Digital breast tomosynthesis (DBT) is a limited angle computed tomography technique that can distinguish tumors from its overlying breast tissues and has potentials for detection of cancers at a smaller size and earlier stage. Current prototype DBT scanners are based on the regular full-field digital mammography systems and require partial isocentric motion of an x-ray tube over certain angular range to record the projection views. This prolongs the scanning time and, in turn, degrades the imaging quality due to motion blur. To mitigate the above limitations, the concept of a stationary DBT (s-DBT) scanner has been recently proposed based on the newly developed spatially distributed multibeam field emission x-ray (MBFEX) source technique using the carbon nanotube. The purpose of this article is to evaluate the performance of the 25-beam MBFEX source array that has been designed and fabricated for the s-DBT system. The s-DBT system records all the projection images by electronically activating the multiple x-ray beams from different viewing angles without any mechanical motion. The configuration of the MBFEX source is close to the published values from the Siemens Mammomat system. The key issues including the x-ray flux, focal spot size, spatial resolution, scanning time, beam-to-beam consistency, and reliability are evaluated using the standard procedures. In this article, the authors describe the design and performance of a distributed x-ray source array specifically designed for the s-DBT system. They evaluate the emission current,current variation, lifetime, and focal spot sizes of the source array. An emission current of up to 18 mA was obtained at effective focal spot size. The experimentally measured focal spot sizes are comparable to that of a typical commercial mammography tube without motion blurring. Trade-off between the system spatial resolution, x-ray flux, and scanning time are also discussed. Projection images of a breast phantom were collected using the x-ray source array from 25 different viewing angles without motion. These preliminary results demonstrate the feasibility of the proposed s-DBT scanner. The technology has the potential to increase the resolution and reduce the imaging time for DBT. With the present design of 25 views, they demonstrated experimentally the feasibility of achieving 11 s scanning time at full detector resolution with source resolution without motion blur. The flexibility in configuration of the x-ray source array will also allow system designers to consider imaging geometries that are difficult to achieve with the conventional single-source rotating approach.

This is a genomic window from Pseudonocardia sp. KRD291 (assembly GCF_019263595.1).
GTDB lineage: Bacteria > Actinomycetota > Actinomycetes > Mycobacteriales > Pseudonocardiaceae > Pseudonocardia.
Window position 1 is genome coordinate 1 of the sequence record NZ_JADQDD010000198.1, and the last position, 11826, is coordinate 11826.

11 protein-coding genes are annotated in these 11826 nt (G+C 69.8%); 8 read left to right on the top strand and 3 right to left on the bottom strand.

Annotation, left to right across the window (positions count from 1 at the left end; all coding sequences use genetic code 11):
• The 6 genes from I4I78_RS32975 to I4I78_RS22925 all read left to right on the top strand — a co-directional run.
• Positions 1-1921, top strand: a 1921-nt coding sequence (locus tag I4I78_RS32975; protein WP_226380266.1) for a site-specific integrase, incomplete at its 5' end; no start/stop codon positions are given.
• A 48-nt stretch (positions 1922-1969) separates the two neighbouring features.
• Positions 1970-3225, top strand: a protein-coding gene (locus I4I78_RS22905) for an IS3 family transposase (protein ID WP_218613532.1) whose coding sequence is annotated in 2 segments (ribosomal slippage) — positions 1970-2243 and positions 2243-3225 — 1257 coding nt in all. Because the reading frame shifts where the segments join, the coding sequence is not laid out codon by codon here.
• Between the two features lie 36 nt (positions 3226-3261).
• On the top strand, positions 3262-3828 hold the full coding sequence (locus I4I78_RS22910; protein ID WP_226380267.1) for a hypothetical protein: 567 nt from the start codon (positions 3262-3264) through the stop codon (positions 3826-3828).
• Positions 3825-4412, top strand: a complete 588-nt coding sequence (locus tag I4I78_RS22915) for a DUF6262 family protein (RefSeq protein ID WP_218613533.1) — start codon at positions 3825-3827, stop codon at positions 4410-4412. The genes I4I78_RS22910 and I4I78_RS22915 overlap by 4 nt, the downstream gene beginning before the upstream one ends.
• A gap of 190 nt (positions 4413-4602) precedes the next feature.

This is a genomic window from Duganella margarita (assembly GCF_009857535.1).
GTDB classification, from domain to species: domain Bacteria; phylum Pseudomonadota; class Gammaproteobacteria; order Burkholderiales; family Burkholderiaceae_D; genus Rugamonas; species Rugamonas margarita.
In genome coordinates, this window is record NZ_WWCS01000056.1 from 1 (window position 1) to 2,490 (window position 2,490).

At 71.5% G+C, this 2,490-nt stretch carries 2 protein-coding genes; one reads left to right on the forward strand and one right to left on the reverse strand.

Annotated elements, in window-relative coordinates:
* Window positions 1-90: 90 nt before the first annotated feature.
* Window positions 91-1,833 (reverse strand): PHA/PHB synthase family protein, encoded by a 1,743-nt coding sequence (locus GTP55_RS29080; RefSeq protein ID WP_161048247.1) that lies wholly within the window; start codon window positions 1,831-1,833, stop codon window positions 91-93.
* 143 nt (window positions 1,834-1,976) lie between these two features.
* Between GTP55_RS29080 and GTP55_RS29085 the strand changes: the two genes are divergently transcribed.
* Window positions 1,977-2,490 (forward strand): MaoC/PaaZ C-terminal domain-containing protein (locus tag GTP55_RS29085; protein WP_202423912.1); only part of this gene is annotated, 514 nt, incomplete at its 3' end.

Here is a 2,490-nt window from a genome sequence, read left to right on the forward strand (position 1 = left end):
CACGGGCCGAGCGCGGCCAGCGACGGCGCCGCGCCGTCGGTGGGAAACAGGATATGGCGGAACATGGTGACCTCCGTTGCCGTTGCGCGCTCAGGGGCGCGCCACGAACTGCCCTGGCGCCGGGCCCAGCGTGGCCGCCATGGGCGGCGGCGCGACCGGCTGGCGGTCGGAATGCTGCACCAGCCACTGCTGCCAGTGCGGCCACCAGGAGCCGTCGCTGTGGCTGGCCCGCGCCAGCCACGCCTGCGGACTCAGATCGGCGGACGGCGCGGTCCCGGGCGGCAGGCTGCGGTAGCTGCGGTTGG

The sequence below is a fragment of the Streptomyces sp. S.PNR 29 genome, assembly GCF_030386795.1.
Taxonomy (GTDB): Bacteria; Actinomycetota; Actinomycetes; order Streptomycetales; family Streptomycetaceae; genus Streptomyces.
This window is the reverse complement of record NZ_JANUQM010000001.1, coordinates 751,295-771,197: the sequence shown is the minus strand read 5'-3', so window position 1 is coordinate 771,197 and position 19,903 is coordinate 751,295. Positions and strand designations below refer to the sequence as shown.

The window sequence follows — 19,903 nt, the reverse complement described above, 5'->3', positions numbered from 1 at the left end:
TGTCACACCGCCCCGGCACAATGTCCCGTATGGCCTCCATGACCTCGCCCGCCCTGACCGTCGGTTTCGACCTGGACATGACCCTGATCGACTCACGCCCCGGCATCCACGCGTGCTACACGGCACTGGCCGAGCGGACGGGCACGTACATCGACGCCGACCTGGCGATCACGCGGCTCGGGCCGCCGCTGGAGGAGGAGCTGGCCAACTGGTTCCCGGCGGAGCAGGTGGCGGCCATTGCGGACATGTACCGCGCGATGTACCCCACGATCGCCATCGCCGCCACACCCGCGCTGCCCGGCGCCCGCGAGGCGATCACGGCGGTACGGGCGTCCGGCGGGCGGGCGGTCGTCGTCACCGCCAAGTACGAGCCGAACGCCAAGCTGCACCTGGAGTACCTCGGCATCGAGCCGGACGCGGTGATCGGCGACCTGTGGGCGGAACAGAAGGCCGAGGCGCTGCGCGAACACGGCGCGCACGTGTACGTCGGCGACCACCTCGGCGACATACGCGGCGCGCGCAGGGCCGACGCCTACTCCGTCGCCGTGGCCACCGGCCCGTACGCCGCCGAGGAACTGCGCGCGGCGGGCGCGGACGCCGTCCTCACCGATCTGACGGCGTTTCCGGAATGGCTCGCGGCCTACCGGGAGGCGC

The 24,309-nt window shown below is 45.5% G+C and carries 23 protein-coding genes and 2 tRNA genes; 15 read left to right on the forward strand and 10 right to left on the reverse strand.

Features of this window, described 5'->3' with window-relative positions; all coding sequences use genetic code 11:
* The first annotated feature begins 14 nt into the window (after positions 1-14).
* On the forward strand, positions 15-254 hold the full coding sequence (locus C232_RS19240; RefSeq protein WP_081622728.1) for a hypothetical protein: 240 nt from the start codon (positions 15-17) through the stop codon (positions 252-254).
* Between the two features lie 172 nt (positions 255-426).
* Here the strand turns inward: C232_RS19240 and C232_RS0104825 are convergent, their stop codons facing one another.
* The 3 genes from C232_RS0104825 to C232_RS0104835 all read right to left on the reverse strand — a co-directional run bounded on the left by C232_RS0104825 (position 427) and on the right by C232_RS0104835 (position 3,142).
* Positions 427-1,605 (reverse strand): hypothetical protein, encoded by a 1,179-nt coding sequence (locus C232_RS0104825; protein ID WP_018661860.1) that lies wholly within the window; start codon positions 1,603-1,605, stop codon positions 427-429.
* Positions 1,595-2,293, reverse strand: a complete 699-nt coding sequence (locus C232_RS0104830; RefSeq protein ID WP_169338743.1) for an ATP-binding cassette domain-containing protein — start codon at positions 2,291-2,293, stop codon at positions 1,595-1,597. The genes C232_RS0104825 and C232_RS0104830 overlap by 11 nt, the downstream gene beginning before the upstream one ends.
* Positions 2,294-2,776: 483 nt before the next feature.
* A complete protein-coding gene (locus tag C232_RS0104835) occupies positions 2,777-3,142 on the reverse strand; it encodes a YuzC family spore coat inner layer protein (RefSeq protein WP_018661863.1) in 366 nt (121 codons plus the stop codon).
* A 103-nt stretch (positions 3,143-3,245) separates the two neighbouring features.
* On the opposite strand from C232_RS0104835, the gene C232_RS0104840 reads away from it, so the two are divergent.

One of the authors (O.Z.) acknowledges supports from NCI (Grant No. U54CA119343) and the Lineberger Comprehensive Cancer Center and the University Cancer Research Fund at the University of North Carolina. One of the authors (X.C.) was supported by a graduate fellowship from NIBIB (Grant No. R33EB004204-S). The authors thank Dr. J. Geng and Dr. B. Gao of Xintek for technical assistance in CNT cathode fabrication and Dr. Sprenger of XinRay for discussions on x-ray focal spot measurement. They acknowledge discussions with Professor E. Pisano and Ms. E. Cole of UNC Radiology and Professor Y. Chen of SIU.
II.A. MBFEX source design and construction
II.B. Control electronics and interface
II.C. CNT field emission cathode
II.D. X-ray focal spot size measurement
II.E. System modulation transfer function
II.F. Entrance exposure value distribution
II.G. X-ray intensity uniformity
II.H. Spectrum measurement
II.I. Phantom imaging
III.A. X-ray tubecurrent
III.C. Cathode-to-cathode consistency
III.D. X-ray focal spots
III.E. Modulation transfer function
III.F. Entrance exposure value distribution
III.G. X-ray intensity uniformity
III.H. Spectrum measurement
III.I. Breast phantom imaging
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